“Race to the Top” is open to school districts with at least 2500 students and 40 percent of the students eligible for free or reduced lunch. Districts interested in applying would have to create a plan for school improvement that effectively prepares students for college and career paths. “As importantly, they will create opportunities for students to identify and pursue areas of personal passion—all of this occurring in the context of ensuring that each student demonstrates mastery in critical areas identified in college—and career-ready standards,” said a draft of the competition’s rules. A final draft will be available in June.
The initiative also hopes to create more charter schools and create ways to better evaluate teachers. It was launched in 2009 under the American Recovery and Reinvestment Act and has made $5 billion in aid available to schools.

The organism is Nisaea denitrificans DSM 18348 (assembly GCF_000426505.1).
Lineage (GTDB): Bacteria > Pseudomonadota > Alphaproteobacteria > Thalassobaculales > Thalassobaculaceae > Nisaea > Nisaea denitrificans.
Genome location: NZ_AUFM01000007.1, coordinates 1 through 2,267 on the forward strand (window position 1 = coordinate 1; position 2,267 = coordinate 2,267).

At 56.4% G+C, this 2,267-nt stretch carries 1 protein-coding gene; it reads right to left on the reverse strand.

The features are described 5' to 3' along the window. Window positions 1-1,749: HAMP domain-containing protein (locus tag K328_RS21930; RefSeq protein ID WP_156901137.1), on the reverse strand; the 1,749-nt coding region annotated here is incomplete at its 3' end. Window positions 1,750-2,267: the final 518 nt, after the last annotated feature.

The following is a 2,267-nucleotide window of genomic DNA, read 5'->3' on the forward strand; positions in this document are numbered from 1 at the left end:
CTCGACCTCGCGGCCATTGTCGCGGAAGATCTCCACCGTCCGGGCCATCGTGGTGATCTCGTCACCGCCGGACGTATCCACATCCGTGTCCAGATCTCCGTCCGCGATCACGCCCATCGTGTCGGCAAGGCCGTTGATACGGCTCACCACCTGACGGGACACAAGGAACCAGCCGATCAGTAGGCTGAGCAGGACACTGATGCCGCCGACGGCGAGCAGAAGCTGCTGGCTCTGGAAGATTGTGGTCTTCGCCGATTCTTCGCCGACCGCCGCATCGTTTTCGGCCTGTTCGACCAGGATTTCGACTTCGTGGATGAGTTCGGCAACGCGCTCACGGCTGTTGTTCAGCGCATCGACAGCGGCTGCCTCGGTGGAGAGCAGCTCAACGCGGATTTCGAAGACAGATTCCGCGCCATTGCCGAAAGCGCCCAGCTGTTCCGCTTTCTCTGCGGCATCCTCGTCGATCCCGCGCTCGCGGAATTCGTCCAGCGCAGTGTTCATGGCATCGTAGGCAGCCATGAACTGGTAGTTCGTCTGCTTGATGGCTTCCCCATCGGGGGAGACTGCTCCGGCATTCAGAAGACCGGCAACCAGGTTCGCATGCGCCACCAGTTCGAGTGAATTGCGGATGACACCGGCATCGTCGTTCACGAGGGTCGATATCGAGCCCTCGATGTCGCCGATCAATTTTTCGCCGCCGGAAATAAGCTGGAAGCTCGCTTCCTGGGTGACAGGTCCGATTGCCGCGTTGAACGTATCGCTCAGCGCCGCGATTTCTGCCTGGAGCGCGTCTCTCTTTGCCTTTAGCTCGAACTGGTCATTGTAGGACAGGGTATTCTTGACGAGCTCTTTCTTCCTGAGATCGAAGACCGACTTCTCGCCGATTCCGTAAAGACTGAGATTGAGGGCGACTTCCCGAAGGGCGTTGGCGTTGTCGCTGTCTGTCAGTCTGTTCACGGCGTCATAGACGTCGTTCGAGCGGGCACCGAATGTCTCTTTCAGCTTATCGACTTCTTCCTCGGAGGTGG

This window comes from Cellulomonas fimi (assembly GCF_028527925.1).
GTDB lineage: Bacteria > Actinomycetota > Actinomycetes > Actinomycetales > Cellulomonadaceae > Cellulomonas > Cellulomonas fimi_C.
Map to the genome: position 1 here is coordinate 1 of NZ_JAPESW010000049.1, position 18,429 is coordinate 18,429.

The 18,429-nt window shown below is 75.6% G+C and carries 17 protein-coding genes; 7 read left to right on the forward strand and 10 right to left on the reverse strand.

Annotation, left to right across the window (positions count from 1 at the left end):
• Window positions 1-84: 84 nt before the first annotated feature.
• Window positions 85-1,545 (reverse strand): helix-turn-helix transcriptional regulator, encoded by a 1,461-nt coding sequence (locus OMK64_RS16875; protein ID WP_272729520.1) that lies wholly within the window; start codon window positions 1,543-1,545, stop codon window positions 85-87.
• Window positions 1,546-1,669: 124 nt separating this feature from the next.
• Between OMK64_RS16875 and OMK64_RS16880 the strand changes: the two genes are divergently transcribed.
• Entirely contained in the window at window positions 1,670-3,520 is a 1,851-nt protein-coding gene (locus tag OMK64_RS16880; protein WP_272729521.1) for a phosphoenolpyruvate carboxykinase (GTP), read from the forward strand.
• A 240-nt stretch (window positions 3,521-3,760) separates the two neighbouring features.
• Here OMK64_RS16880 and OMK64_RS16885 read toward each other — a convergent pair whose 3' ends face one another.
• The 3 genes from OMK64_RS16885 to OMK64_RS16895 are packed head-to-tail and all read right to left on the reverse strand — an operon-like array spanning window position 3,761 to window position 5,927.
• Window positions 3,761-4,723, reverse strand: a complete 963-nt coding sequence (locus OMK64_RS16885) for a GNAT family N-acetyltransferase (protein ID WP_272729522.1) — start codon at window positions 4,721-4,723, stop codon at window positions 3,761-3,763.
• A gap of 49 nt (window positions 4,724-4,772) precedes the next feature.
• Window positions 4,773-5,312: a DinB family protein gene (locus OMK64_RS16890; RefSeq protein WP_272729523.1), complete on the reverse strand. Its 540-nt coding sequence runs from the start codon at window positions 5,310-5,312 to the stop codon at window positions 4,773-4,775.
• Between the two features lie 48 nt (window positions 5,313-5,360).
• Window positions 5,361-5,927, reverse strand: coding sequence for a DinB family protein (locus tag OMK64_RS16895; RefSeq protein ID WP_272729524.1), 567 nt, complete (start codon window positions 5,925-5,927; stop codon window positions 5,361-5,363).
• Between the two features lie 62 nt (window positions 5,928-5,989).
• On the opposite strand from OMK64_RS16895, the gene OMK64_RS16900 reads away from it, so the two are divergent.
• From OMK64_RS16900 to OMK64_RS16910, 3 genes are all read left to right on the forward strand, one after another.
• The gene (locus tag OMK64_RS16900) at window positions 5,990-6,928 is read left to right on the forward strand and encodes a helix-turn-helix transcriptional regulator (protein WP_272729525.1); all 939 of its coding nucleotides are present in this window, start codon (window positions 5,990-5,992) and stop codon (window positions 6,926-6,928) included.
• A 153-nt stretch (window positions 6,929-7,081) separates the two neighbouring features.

Districts that win the grant will be awarded between $15 and $25 million and smaller districts can apply together as consortiums. “This aims squarely at the classroom and the all-important relation amongst teachers and their students,” said Secretary Duncan. “We must take classroom learning beyond a one-size-fits-all model and bring it into the 21st century.”